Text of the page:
About ten years or so I got interested in how we (normal humans) understand data. More to the point, how we can take large amounts of data and represent it in a graphic that can allow us to extrapolate important pieces quickly and without having to comb through pages and pages of text.
I think I got interested in this because I was doing a lot of PowerPoint presentations and was dying a thousand deaths by bullets, or rather bullet points, that were turning into sentences. Moreover, it goes without saying that all the speakers I was helping thought the audience was blind or incapable of reading the presentation so inevitably it became a mind-numbing experience of listening to them read word for word. Well, as I tend to be a person who looks for solutions, I came across this booklet.
Naturally this essay spoke to my sense of humor, so I quickly began researching who Edward Tufte was. I wasn’t surprised to learn he is a statistics, computer science, and political science professor at Yale. It made sense to me that he would have a very analytical mind. What did surprise me was his passion for art, specifically sculpture.
He is also a pioneer in data visualization, referred to by the New York Times as the da Vinci of data.
A few years ago I was able to attend one of his speaking engagements in Dallas. I walked away from that one-day seminar transformed.
I understood that when illustrating, every data point has a value, every line has a purpose, where you place the information is just as important as the information.
Data Knows No Language Barrier
One example I continuously reference is one that Tufte showed at the seminar. He describes this as “probably the best statistical graphic ever drawn, this map by Charles Joseph Minard portrays the losses suffered by Napoleon’s army in the Russian campaign of 1812”.
If you look at the map, the left begins at the Polish-Russian border, with the thick peach band illustrating the size of the army at each position. The path of Napoleon’s retreat from Moscow in the bitterly cold winter is depicted by the dark lower band, which is tied to temperature and time scales. Without understanding French, I can still look at the map and see as time progressed, the temperature dipped colder and colder, and the size of the army got smaller and smaller.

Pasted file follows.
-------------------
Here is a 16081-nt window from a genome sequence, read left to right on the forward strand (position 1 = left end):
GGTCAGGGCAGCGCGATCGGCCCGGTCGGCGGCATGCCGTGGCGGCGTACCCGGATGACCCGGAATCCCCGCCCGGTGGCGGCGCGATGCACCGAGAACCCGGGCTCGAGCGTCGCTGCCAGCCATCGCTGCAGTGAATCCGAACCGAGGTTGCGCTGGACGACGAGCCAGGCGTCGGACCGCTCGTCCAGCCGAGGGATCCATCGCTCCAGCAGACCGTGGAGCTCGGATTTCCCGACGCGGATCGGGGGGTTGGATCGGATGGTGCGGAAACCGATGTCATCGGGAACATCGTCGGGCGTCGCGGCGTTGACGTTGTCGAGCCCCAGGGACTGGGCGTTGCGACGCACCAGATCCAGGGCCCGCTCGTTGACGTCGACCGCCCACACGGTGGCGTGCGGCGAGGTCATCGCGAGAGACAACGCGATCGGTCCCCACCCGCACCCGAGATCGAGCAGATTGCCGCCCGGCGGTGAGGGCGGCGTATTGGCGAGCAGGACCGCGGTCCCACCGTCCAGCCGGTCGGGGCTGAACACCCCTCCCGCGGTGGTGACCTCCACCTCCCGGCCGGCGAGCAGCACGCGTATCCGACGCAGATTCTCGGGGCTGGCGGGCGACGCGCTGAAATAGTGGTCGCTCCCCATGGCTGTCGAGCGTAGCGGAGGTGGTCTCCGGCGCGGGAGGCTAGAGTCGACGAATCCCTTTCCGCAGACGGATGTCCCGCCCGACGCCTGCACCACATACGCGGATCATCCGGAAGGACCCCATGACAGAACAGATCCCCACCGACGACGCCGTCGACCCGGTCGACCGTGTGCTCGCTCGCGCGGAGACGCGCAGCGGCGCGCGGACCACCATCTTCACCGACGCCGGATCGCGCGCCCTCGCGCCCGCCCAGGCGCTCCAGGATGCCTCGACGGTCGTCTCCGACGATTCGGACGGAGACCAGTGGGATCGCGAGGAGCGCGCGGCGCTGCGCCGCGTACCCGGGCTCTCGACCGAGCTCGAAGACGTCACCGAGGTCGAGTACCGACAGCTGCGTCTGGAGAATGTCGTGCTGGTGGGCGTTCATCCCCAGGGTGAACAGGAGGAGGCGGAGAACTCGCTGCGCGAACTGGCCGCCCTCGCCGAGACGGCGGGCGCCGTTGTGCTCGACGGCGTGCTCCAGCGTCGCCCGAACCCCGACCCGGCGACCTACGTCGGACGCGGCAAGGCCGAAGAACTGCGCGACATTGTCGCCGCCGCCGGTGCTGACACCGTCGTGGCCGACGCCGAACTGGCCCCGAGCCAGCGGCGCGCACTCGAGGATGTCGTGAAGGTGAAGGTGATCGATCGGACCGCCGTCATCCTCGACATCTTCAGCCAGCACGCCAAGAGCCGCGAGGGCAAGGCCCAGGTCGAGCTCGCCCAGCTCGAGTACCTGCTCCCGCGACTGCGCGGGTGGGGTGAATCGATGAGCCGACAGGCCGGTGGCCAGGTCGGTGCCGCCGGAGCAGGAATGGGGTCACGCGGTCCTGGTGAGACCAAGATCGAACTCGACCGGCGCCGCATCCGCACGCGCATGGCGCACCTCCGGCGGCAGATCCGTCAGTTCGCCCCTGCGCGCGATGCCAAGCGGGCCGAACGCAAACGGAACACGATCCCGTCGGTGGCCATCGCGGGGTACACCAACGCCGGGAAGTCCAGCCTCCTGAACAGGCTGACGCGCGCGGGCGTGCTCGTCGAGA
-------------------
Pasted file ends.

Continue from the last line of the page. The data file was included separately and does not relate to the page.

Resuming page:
Big Data – Big Audience
To illustrate the importance of how designers must think with purpose, I’m going to bring up the of the 2009 economic stimulus package Congress passed. In this example, there was ultimately over $800 billion spent on hundreds of projects throughout the country. How can you make an easily readable Web site, while tracking hundreds of projects around the country? That’s where Tufte comes in. He was ultimately appointed by President Obama to design the Web interface for Recovery.gov. (BTW, the project ended September 30, 2015, so only the front page is still accessible.)
According to Tufte, “The test of a good display is not whether it’s accessible in a single glance, but whether the viewer learns something. Another way to describe it is an intense clarity of information: Intense but accessible. Being clear and straightforward is very different from being simple-minded”. One thing that catches my eye immediately is the viewer learns something. I have to continuously keep in mind that there are different viewers on any piece I produce. Whether it is content for a Web site, a newsletter article, PowerPoint presentation, or map, the viewers are different and their needs are different.
If you are interested in learning more check out this video about The Art of Data Visualization from PBS Digital Studios.